Smoke blankets south eastern Australia, 4 January 2020. Image: NASA
Smoke blankets south eastern Australia, 4 January 2020. Image: NASA

The Foreground five: Our most-read stories in January

Amid the continuing bushfire crisis in Australia and growing understanding of the impacts of climate change on everyday life, readers sought policy analysis and expert opinion on the links between fire, climate change, health and habitat.

1. Australia’s bushfire catastrophe: The real problem isn’t ‘woke greenies’, but a refusal to plan for the worst

It’s time Australia’s federal government accepted that climate change is driving ever worsening weather extremes and that the country needs a practical and systematic plan of action to address them.

2. What good is a dead tree?

Dead trees can be very good indeed at providing support for native wildlife. In Australia, a country where animal species are under growing pressure from the extreme effects of climate change, preserving this habitat is crucial to species survival and ecological resilience.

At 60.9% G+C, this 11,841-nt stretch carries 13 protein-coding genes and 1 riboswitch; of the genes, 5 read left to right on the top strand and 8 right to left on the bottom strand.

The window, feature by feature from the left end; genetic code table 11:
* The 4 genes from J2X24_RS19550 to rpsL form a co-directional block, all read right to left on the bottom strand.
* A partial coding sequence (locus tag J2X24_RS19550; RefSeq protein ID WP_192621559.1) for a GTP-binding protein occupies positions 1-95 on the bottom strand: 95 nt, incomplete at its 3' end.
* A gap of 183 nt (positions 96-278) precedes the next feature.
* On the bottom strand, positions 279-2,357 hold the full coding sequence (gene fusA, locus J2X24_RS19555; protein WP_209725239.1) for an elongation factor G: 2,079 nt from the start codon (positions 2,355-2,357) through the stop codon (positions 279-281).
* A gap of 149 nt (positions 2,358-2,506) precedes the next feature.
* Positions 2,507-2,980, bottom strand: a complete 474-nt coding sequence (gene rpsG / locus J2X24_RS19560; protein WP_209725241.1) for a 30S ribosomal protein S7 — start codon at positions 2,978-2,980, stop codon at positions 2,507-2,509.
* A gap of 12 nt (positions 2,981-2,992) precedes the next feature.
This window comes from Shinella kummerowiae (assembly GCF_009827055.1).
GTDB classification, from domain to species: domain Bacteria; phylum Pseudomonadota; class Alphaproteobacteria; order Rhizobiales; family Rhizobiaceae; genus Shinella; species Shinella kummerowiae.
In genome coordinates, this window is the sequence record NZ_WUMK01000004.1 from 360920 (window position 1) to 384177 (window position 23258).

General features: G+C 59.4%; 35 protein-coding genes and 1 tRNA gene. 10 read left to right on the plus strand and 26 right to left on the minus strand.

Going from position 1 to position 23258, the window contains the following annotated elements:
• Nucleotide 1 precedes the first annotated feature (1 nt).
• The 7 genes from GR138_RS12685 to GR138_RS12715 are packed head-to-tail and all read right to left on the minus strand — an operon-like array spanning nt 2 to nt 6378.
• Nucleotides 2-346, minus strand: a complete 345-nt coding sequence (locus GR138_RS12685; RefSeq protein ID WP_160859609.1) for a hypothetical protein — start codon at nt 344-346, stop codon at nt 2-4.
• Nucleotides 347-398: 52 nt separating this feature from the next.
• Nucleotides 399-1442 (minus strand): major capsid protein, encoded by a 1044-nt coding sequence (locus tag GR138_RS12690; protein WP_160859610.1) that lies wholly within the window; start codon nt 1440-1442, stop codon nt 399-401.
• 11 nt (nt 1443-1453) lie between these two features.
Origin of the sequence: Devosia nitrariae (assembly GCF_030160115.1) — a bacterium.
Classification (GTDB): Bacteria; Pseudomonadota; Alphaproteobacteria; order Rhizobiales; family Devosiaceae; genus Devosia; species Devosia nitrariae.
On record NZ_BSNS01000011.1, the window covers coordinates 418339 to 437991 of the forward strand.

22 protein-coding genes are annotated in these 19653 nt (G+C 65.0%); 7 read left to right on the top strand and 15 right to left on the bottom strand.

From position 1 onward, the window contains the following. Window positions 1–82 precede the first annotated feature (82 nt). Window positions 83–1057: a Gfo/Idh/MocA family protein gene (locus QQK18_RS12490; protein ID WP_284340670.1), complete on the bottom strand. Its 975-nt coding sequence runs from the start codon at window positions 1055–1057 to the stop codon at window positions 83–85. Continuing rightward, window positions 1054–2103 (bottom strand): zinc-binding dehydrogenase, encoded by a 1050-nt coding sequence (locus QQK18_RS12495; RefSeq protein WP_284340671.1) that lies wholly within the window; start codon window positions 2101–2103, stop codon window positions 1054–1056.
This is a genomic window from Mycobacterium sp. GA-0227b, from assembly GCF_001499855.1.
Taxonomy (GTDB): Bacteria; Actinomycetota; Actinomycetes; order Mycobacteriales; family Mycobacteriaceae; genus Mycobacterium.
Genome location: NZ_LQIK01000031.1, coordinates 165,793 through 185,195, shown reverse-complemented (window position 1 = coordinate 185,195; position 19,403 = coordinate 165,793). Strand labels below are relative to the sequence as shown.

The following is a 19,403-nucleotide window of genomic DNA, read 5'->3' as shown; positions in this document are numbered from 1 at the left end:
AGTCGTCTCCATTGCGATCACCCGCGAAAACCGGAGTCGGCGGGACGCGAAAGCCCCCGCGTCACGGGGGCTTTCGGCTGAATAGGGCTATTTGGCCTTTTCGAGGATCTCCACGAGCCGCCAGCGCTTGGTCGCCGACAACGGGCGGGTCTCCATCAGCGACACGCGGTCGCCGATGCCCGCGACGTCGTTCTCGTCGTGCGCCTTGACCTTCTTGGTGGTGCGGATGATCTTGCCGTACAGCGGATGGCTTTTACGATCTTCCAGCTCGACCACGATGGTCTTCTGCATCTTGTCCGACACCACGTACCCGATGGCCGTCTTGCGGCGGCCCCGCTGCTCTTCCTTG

3. Pyrogeographer David Bowman on the art and science of living with fire

Professor David Bowman has made the study of fire his life’s work – from its ecological to its cultural dimensions. He talks with Foreground about how we might begin to create ‘fire safe havens’ in a burgeoning ‘fire scary’ world.

4. Endangered bandicoots survive and thrive in urban sprawl

Research is showing that bandicoots can adapt to living well in urban infrastructure corridors. It’s time to rethink urban design priorities. Catering for wildlife by providing linear green strips makes our lives richer too.

5. Designing the healthy city

Evidence is growing that many of our cities qualify as everything from ‘obesogenic’ – as encouraging unhealthy levels of weight gain – to ‘depressogenic’ – as leading to poor mental health. What can design do to help?